For long-time B.C. snowmobilers, safety on sleds is just second nature.
"We're born and raised here. We're aware of our environment," said Albert Bush, the owner of Valley Chainsaw and Recreational Ltd. in Pemberton.
"The snowmobile clubs promote that stuff all the time. That's why you join the clubs."
Despite the fact the safety is bred into local snowmobilers, the international sledding community is taking extra steps to promote safety this week in their annual International Snowmobile Safety Week.
Now in its eighth year, the week is sponsored by the International Snowmobile Manufacturers Association (ISMA), an organization based out of Michigan, which represents the four snowmobile manufacturers Arctic Cat, Bombardier, Polaris and Yamaha.
"Safety Week is important because it helps raise the level of awareness for us. People must be reminded to be safety conscious," said Ed Klim, the president of the ISMA.
Safety Week, like the ISMA's Safe Riders! campaign, focuses on the main issues that are the major causes of snowmobiling accidents. The ISMA aims to remind snowmobilers about these main issues:
Snowmobiling and alcohol don't mix, don't drink and ride;
Know before you go, always check local ice and snow conditions;
When night riding slow down, always expect the unexpected;
Ride Safe, stay on the trail, always respect private property;
Cross roads with care, don't become road kill;
Ride smart, ride right, always stay in control;
One is the loneliest number, never ride alone;
Know the risks and be prepared. Make every trip a round trip (be avalanche smart).
"It helps to educate our riders and it helps to reinforce our position that you always need to be safe," said Klim.
But safety issues in the snowmobiling community tend to vary depending on different terrain.
"B.C. is not like Ontario and Quebec. The difference is freedom," said Bush. "We don't have traffic cops. We don't have groomed trails that go everywhere so the safety issues are different here."
Riders in B.C. go from the highway straight into the backcountry. But in other provinces, they usually follow a system of interconnecting trails.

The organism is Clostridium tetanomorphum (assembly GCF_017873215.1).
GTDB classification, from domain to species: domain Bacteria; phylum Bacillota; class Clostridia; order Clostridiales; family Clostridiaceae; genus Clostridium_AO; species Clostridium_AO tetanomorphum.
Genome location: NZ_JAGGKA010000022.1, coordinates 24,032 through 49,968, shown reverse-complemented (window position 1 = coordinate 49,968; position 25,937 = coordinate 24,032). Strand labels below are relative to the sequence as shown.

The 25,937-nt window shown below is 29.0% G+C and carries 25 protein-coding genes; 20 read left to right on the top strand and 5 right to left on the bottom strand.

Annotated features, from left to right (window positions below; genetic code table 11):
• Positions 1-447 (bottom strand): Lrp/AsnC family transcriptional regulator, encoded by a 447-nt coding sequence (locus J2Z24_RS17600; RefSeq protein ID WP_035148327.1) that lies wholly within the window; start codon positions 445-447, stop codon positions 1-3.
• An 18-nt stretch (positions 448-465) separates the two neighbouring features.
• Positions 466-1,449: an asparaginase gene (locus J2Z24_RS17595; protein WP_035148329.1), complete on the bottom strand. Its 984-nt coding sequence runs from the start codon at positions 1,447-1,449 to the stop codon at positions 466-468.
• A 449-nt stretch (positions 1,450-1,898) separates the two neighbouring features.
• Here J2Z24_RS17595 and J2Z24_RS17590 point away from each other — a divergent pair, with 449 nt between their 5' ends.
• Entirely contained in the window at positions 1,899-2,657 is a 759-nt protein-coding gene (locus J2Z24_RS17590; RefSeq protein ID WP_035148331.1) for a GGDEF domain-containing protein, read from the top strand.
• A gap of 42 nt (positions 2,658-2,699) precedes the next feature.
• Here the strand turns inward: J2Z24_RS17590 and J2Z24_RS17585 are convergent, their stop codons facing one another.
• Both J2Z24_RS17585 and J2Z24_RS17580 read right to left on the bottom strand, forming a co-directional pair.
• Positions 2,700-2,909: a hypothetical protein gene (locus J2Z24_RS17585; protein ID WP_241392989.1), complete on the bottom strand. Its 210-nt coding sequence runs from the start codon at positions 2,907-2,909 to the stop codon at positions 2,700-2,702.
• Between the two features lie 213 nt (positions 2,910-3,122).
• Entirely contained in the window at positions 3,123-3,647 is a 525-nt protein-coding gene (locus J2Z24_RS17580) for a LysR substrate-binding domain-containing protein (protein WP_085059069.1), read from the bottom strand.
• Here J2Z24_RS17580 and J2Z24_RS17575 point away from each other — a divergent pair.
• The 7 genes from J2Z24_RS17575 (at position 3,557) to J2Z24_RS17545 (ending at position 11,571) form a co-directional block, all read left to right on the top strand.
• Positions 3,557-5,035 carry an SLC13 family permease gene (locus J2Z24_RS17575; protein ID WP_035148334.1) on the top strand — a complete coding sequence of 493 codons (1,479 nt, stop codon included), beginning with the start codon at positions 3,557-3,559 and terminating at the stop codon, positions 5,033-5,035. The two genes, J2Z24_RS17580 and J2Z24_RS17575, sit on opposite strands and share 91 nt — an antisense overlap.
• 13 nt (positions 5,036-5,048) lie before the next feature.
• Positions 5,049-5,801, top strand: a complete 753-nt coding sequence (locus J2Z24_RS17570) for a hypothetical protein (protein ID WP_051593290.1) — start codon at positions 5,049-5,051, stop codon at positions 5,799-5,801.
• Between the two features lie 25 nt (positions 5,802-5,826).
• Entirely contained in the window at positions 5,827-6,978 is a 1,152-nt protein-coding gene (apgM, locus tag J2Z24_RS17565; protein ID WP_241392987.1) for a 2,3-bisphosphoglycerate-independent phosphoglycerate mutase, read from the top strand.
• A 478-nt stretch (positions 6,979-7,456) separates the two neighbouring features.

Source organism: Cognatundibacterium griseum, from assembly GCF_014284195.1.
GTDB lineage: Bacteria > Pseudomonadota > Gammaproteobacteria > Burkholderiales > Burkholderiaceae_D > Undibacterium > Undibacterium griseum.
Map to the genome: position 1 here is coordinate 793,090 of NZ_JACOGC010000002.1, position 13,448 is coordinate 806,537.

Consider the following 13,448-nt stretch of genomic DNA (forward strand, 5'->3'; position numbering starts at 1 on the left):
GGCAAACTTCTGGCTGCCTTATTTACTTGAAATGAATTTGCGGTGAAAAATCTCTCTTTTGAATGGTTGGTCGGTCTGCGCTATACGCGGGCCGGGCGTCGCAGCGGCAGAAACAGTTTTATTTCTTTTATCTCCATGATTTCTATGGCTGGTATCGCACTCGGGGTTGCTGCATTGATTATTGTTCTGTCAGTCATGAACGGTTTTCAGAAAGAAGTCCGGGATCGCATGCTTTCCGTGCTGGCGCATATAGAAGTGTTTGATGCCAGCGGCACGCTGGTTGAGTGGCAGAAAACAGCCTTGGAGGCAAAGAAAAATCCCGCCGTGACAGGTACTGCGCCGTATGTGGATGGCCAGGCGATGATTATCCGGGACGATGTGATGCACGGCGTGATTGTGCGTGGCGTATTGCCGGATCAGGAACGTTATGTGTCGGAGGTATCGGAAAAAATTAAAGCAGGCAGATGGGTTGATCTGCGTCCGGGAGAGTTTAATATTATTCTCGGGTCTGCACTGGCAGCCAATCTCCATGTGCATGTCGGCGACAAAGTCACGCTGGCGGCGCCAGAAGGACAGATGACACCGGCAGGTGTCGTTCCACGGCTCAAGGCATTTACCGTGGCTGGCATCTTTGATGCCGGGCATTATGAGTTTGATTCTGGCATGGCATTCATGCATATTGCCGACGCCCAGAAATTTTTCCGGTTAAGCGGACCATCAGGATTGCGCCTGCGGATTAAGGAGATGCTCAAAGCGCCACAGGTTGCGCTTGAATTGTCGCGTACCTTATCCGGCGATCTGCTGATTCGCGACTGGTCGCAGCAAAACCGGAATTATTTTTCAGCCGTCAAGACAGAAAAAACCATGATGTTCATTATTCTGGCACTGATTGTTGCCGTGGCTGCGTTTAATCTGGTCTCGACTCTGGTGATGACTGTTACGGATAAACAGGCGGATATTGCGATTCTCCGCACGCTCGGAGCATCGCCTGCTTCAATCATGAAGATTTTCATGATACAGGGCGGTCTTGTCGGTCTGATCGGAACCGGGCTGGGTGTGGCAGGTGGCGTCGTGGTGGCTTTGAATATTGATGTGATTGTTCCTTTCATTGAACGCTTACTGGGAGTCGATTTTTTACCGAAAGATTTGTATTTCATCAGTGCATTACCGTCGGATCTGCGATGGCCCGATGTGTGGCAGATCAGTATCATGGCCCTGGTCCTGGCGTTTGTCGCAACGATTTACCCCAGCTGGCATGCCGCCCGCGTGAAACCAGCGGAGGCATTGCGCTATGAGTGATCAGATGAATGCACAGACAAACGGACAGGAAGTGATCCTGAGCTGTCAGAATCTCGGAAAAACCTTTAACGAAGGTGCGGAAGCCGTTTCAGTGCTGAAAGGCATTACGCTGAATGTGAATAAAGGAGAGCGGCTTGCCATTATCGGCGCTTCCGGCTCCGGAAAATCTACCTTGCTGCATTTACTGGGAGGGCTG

"We don't have the lakes and the speeds and the bars in between to induce that kind of unsafe behaviour," said Bush.
The executive director of the B.C. Snowmobile Federation, Clayton Prince, agrees that the snowmobiling dangers vary across the country. He said that the major hazard for snowmobilers in B.C. is avalanches.
"Avalanches are the greatest single danger in the backcountry for people in B.C.," he said.
Of the nine snowmobile fatalities in the province last year, seven were as a result of avalanches.
"Alcohol was suspected in the other two cases," he said.
Prince said the number of snowmobile deaths last year was higher than in previous years by more than half.
"We had the worst avalanche conditions last year," he said.
In order to reduce the risks Prince said there are a number of steps that snowmobilers can take, including always being aware of their surroundings.
"We also try to encourage people to take an avalanche awareness course to get people aware of the threat," he said.
Promoting safety seems to get people thinking about the ramifications of their behaviour and Klim wants to keep those thoughts at the top of people's minds when they are out on their sleds.
"We know that drinking and riding make up 40-50 per cent of the accidents," he said. "We know it has been declining so we think the education efforts have been working."
Currently there are 83 snowmobile clubs in B.C. that belong to the BCSF.
The federation would like the individual clubs to promote Safety Week throughout Jan. 13-19.
"We are encouraging our clubs at a local level. We encourage our clubs to have an event this weekend that promotes safety," said Prince.
The four snowmobiling manufacturers have always been actively involved in promoting safe riding behaviour while snowmobiling. Over one million brochures, decals and hundreds of thousands of posters and safety videos have been distributed to riders around the world.
And safety manuals are always given to buyers when they purchase a snowmobile.
"It's common courtesy to abide by the so-called unwritten regulations. It's not something that's policed here," said Bush. "To me, (safety) is a non-issue. We're prepared. It's the people that are from the city that are the ones we need to rescue."